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Weird noise only in the morning???

Discussion in '2nd Gen. Tacomas' started by dboz, Mar 5, 2013.

  1. Mar 5, 2013 at 11:46 AM
    #1
    dboz

    dboz [OP] Well-Known Member

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    Access Literider Tonneau, GO RHINO Dominator II side steps
    My truck has about 1100 miles. 3 days in the past week on start up it seems to be rough and loud. In reverse it seems to really vibrate. Once in drive it makes a clicking noise in the front end almost like a spinning carnival wheel snapping over the metal tabs. Within a quarter mile it all goes away and smooths out and never does it again the rest of the day even with sitting for 9 straight hours outdoors.

    Seems really weird and irritating. I would go to the dealer but they will not be able to replicate it unless they keep it over night and then maybe not either since it seems intermittent. Not the way I want to start off with this! At least it is a lease.

    Any one have any ideas or heard of this? It does not sound good for sure.

    It gets more frequent with speed also=clicking rate is speed dependent.
     
    Last edited: Mar 5, 2013
  2. Mar 5, 2013 at 1:46 PM
    #2
    MadToy

    MadToy Well-Known Member

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    Check the torque on your exhaust manifolds 1st. Then tap your cats with a rubber mallet to see if you hear something rattling around in there. Loose manifolds will cause a tick until they heat up and expand.
     
  3. Mar 5, 2013 at 2:19 PM
    #3
    dboz

    dboz [OP] Well-Known Member

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    Yeah, I know the tick of exhaust, this is a mechanical clicking. Like a baseball card in the spoke of your bike spoke. Thinking it may be in the front differential. Maybe it is bad?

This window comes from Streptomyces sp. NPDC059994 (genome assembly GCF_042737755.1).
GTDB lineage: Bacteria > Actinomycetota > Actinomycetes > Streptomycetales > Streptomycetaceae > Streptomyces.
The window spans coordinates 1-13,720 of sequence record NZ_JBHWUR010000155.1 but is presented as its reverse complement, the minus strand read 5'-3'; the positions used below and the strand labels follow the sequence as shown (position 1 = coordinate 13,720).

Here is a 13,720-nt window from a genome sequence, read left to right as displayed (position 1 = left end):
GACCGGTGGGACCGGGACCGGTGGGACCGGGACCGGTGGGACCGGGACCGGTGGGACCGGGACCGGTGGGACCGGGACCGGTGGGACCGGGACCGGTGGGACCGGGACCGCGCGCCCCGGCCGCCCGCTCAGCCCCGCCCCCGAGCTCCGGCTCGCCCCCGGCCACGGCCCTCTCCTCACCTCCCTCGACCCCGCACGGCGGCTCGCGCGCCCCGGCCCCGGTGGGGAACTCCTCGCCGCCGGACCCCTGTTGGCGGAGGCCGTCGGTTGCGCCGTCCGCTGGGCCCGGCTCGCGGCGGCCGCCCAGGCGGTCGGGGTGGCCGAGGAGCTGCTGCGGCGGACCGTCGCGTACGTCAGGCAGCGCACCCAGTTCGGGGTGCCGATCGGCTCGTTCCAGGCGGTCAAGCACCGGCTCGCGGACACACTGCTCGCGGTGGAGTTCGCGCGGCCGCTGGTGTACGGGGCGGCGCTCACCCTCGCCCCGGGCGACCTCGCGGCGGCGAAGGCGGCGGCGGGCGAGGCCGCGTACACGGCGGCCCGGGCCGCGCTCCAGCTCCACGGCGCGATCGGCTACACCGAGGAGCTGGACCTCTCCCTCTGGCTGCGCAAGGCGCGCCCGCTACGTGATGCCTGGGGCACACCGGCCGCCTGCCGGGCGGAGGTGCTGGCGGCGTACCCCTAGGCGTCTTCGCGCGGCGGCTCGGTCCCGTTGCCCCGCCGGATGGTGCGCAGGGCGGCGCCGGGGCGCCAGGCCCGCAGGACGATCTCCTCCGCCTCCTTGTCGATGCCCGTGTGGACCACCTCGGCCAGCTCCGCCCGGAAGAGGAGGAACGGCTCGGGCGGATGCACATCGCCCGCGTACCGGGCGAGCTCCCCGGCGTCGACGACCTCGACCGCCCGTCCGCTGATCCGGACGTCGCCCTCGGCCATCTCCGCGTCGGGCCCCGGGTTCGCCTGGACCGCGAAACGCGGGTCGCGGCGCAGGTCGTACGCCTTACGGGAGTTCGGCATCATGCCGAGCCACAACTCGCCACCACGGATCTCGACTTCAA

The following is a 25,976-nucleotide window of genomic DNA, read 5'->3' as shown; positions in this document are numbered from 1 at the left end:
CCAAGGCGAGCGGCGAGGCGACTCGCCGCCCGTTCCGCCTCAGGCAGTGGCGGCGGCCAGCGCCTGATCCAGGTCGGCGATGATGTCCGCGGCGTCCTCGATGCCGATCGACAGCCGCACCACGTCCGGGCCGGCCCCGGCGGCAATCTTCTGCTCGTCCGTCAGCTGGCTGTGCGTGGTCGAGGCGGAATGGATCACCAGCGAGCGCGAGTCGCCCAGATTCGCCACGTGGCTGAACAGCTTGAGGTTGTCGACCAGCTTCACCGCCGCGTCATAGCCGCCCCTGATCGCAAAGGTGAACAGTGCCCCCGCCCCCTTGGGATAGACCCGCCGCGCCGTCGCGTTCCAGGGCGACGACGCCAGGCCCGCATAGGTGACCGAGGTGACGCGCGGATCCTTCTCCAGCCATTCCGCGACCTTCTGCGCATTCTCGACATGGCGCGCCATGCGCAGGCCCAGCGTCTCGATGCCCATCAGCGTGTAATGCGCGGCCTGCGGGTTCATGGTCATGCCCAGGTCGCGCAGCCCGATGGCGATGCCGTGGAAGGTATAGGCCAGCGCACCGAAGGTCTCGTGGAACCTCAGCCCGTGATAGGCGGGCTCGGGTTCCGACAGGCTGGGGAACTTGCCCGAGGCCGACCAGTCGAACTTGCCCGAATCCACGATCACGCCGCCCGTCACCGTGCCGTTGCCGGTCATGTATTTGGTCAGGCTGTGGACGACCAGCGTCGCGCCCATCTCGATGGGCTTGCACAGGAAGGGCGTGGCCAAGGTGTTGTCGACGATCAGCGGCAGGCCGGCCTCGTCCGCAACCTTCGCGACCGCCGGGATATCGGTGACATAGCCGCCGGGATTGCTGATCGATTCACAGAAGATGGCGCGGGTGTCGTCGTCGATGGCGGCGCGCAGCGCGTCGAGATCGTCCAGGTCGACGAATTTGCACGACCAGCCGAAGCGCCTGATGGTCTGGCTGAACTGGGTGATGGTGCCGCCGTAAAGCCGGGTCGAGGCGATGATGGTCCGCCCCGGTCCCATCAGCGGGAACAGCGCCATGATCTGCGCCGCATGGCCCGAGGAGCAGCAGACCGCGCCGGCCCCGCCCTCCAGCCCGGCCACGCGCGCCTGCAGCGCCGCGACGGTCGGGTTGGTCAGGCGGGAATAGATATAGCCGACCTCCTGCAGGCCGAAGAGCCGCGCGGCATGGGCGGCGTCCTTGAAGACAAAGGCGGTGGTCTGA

Last edited: Mar 5, 2013
  4. Mar 5, 2013 at 7:31 PM
    #4
    dboz

    dboz [OP] Well-Known Member

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    Do these trucks have power steering pumps or are they now electric?
     
  5. Mar 6, 2013 at 8:46 AM
    #5
    dboz

    dboz [OP] Well-Known Member

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    Guess I am up chits creek on this one. Knew I should have stayed away from Toyota after the way the treated us on the TUNDRA frame recall. My mistake....shame on me.
     
  6. Mar 6, 2013 at 9:00 AM
    #6
    maykevin5

    maykevin5 Well-Known Member

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    1100 miles.. make toyota fix it under warranty .
     
  7. Mar 6, 2013 at 2:25 PM
    #7
    dboz

    dboz [OP] Well-Known Member

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    Read post #1......not repeatable. Intermittent problem. I take it in and they won't have it happen. SPORADIC issue.
     
  8. Mar 6, 2013 at 3:13 PM
    #8
    Ronin

    Ronin iTaco

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    If it is the same noise, mine only makes it on cold morning and the truck has been left outside. I would be curious if it is the same noise and what the noise is? Does it only happen when it is cold outside?
     
  9. Mar 6, 2013 at 5:36 PM
    #9
    Jimmyh

    Jimmyh Well-Known Member

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    Sounds like the Hydraulic fan clutch. If so it is normal.
     
  10. Mar 6, 2013 at 5:47 PM
    #10
    File IFR

    File IFR "... Intercepting The Localizer"

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    1st gen. (going by your sig pic) truck with 1,100 miles?... wow.
    Is there anything interfering with the fanblades?
     
  11. Mar 7, 2013 at 4:21 AM
    #11
    dboz

    dboz [OP] Well-Known Member

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    YES! Very cold.......25 degrees or so. Yesterday it was 35 and no noise.
     
  12. Mar 7, 2013 at 4:21 AM
    #12
    dboz

    dboz [OP] Well-Known Member

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    Yeah, got rid of the 1st Gen. Now have 2013 DCSB. No mods yet so no pics. :)
     
  13. Mar 7, 2013 at 6:05 AM
    #13
    dboz

    dboz [OP] Well-Known Member

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    Why only when its cold though?
     
  14. Mar 7, 2013 at 6:47 AM
    #14
    maykevin5

    maykevin5 Well-Known Member

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    grab a good camera and record it.
     
  15. Mar 7, 2013 at 8:20 AM
    #15
    Merchantmarine

    Merchantmarine Well-Known Member

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    I have a 2nd gen I had similar noise problem like popcorn popping at highway speed. It turned out to be an exhaust heat shield that had torn through one of the bolt holes. Put a SS washer on it and it went away.
     
  16. Mar 7, 2013 at 8:24 AM
    #16
    Merchantmarine

    Merchantmarine Well-Known Member

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    Now see that you have 2nd gen also. Heat Shield under cat on passenger side of truck. See if that's it. It was louder then you could imagine